The goal of the ICCSN is to facilitate informed discussion about the International Criminal Court and the future of international criminal justice, explained Matthew Smith JD/LLM ’11, president of the Duke Law chapter.
“Because the ICC is an international institution with jurisdiction over crimes committed by the nationals of its member states, it is perceived by some to threaten national sovereignty,” said Smith, who spent his 1L summer working in Geneva for a nonprofit organization focused on ending the practice of torture as a tool of investigation in developing countries. “That perception has led to some false impressions about how the court actually works, what its mission and structure is, what the relationship is between states that are party to the statute and the court, among others. Our goal really is to provide a public educational role. But we do so by engaging critically with the work of the court.
“We want to stimulate debate and discussion about everything the court is doing,” he added. “We want to have debate and discussion about the criticisms that have been voiced about the court as well as the praise it’s been given.”
The group launched its programming on Sept. 11 when two ICC staff members offered a training session on the court’s procedures for investigating and prosecuting war crimes, crimes against humanity, and genocide. The daylong program, which was filled to capacity, also included roundtable discussions with law faculty and guests on the court’s record in its first six years of operation and its future. The event was sponsored by Duke’s Center for International & Comparative Law.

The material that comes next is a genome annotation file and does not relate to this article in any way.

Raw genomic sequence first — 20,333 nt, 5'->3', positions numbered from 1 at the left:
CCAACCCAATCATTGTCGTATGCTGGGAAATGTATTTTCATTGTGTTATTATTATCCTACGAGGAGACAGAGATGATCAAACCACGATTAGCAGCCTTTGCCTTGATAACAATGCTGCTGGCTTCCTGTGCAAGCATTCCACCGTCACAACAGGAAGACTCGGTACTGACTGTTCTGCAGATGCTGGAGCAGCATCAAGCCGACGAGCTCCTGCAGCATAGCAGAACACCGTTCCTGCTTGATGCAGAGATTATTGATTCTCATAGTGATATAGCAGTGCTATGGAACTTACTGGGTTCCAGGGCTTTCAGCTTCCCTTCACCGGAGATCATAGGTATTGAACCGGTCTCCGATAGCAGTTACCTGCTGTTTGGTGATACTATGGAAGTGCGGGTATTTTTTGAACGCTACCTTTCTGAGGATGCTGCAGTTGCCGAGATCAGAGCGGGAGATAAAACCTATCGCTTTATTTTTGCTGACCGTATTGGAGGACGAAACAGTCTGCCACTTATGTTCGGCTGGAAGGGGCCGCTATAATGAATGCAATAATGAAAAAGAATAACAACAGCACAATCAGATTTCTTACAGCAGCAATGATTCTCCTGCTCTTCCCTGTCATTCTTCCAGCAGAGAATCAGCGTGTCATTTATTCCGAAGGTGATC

Visiting Assistant Professor Noah Weisbord, a former law clerk to ICC Chief Prosecutor Luis Moreno-Ocampo, commended Duke Law students for starting the ICCSN chapter and their interest and initiative in matters pertaining to international criminal law more generally. President Barack Obama has indicated his strong interest in bringing U.S. policy in line with international humanitarian law, Weisbord noted, and Secretary of State Hillary Clinton has expressed regret that the United States is not a party to the ICC.
“The U.S. and the International Criminal Court are having a rapprochement, and so Duke students are on to something,” said Weisbord, who is part of a group investigating the addition of the crime of aggression to those prosecuted by the court. Their engagement with the court can also help to give Duke Law students an edge in pursuing highly competitive ICC clerkships, he observed. “If students are already attuned to what’s going on through their student organization, it is much more interesting to have them working there. There would be a shorter learning curve when they arrive.”